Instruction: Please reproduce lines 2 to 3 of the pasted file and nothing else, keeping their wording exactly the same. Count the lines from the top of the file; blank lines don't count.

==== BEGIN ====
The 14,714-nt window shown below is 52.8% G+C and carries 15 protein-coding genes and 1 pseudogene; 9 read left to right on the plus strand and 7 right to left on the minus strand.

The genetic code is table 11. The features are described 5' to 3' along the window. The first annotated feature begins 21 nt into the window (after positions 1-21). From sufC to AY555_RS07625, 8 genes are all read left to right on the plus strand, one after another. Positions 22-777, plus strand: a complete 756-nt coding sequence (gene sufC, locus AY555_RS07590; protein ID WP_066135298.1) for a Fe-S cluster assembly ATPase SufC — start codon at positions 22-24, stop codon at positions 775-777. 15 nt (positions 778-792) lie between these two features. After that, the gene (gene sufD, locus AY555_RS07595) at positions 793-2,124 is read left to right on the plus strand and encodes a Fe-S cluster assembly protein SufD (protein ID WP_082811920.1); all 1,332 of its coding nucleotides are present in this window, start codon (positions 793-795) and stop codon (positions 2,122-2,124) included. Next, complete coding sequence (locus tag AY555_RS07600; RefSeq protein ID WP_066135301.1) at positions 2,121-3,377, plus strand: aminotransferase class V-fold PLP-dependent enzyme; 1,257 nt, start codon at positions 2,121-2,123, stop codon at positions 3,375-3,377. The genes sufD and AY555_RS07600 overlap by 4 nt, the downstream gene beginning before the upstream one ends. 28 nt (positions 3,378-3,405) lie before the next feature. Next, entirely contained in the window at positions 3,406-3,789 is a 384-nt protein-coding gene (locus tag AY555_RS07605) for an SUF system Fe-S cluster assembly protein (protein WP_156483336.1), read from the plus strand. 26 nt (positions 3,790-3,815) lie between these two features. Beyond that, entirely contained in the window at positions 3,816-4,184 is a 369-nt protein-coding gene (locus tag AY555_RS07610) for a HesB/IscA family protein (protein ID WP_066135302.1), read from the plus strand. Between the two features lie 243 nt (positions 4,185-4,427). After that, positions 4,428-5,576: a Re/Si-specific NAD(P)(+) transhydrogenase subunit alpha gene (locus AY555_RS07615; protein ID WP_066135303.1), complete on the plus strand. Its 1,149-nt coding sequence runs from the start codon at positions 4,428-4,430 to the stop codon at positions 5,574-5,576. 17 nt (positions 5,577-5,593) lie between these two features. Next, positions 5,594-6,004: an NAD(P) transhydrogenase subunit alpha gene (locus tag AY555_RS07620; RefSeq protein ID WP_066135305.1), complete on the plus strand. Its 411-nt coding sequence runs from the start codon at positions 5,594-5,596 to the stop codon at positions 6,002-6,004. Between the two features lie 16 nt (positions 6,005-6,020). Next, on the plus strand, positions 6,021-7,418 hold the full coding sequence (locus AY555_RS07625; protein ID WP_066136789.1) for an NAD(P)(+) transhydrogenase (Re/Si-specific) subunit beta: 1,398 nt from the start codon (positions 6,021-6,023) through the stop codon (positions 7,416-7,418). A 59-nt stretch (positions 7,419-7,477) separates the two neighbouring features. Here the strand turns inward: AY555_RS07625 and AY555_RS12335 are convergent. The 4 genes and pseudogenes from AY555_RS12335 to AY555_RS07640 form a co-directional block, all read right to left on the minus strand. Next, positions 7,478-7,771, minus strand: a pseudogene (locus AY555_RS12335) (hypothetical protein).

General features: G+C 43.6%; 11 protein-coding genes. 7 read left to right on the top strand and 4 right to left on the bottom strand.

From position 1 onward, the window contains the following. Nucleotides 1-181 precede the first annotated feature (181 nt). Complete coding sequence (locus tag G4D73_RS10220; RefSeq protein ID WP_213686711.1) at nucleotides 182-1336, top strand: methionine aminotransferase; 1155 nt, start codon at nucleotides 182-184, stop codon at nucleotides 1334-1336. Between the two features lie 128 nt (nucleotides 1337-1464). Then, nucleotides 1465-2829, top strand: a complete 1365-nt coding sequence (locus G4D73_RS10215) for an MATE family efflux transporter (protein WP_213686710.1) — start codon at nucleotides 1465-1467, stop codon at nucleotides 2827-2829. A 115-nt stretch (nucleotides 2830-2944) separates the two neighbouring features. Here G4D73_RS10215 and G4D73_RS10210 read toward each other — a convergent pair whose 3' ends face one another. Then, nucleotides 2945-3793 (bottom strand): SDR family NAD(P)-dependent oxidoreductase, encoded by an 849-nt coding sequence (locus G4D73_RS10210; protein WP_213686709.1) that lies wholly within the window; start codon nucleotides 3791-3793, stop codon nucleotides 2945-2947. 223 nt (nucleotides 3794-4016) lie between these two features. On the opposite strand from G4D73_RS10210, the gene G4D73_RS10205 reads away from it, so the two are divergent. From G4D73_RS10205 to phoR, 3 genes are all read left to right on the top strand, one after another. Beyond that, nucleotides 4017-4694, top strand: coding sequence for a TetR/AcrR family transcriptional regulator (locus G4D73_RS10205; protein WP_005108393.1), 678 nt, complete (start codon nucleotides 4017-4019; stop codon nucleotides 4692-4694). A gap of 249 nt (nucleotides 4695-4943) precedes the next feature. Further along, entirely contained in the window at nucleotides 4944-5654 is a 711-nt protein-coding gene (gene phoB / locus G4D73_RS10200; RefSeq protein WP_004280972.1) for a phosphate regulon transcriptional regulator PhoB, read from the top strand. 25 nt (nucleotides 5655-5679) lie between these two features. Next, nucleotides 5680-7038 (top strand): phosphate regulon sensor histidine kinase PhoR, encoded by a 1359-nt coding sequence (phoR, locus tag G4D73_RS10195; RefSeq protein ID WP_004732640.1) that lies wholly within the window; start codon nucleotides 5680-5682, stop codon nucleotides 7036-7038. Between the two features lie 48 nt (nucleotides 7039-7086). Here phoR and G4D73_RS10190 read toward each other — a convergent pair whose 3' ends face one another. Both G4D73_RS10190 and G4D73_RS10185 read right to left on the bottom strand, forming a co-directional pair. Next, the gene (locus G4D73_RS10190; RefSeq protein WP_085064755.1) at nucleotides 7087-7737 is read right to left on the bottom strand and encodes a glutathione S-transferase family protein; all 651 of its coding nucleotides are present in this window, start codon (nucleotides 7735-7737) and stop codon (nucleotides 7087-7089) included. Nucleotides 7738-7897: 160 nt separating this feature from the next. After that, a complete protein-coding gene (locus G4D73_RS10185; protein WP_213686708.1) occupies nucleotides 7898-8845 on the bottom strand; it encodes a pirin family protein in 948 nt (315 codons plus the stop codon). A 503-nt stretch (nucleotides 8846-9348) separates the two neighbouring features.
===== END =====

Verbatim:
The genetic code is table 11. The features are described 5' to 3' along the window. The first annotated feature begins 21 nt into the window (after positions 1-21). From sufC to AY555_RS07625, 8 genes are all read left to right on the plus strand, one after another. Positions 22-777, plus strand: a complete 756-nt coding sequence (gene sufC, locus AY555_RS07590; protein ID WP_066135298.1) for a Fe-S cluster assembly ATPase SufC — start codon at positions 22-24, stop codon at positions 775-777. 15 nt (positions 778-792) lie between these two features. After that, the gene (gene sufD, locus AY555_RS07595) at positions 793-2,124 is read left to right on the plus strand and encodes a Fe-S cluster assembly protein SufD (protein ID WP_082811920.1); all 1,332 of its coding nucleotides are present in this window, start codon (positions 793-795) and stop codon (positions 2,122-2,124) included. Next, complete coding sequence (locus tag AY555_RS07600; RefSeq protein ID WP_066135301.1) at positions 2,121-3,377, plus strand: aminotransferase class V-fold PLP-dependent enzyme; 1,257 nt, start codon at positions 2,121-2,123, stop codon at positions 3,375-3,377. The genes sufD and AY555_RS07600 overlap by 4 nt, the downstream gene beginning before the upstream one ends. 28 nt (positions 3,378-3,405) lie before the next feature. Next, entirely contained in the window at positions 3,406-3,789 is a 384-nt protein-coding gene (locus tag AY555_RS07605) for an SUF system Fe-S cluster assembly protein (protein WP_156483336.1), read from the plus strand. 26 nt (positions 3,790-3,815) lie between these two features. Beyond that, entirely contained in the window at positions 3,816-4,184 is a 369-nt protein-coding gene (locus tag AY555_RS07610) for a HesB/IscA family protein (protein ID WP_066135302.1), read from the plus strand. Between the two features lie 243 nt (positions 4,185-4,427). After that, positions 4,428-5,576: a Re/Si-specific NAD(P)(+) transhydrogenase subunit alpha gene (locus AY555_RS07615; protein ID WP_066135303.1), complete on the plus strand. Its 1,149-nt coding sequence runs from the start codon at positions 4,428-4,430 to the stop codon at positions 5,574-5,576. 17 nt (positions 5,577-5,593) lie between these two features. Next, positions 5,594-6,004: an NAD(P) transhydrogenase subunit alpha gene (locus tag AY555_RS07620; RefSeq protein ID WP_066135305.1), complete on the plus strand. Its 411-nt coding sequence runs from the start codon at positions 5,594-5,596 to the stop codon at positions 6,002-6,004. Between the two features lie 16 nt (positions 6,005-6,020). Next, on the plus strand, positions 6,021-7,418 hold the full coding sequence (locus AY555_RS07625; protein ID WP_066136789.1) for an NAD(P)(+) transhydrogenase (Re/Si-specific) subunit beta: 1,398 nt from the start codon (positions 6,021-6,023) through the stop codon (positions 7,416-7,418). A 59-nt stretch (positions 7,419-7,477) separates the two neighbouring features. Here the strand turns inward: AY555_RS07625 and AY555_RS12335 are convergent. The 4 genes and pseudogenes from AY555_RS12335 to AY555_RS07640 form a co-directional block, all read right to left on the minus strand. Next, positions 7,478-7,771, minus strand: a pseudogene (locus AY555_RS12335) (hypothetical protein).

General features: G+C 43.6%; 11 protein-coding genes. 7 read left to right on the top strand and 4 right to left on the bottom strand.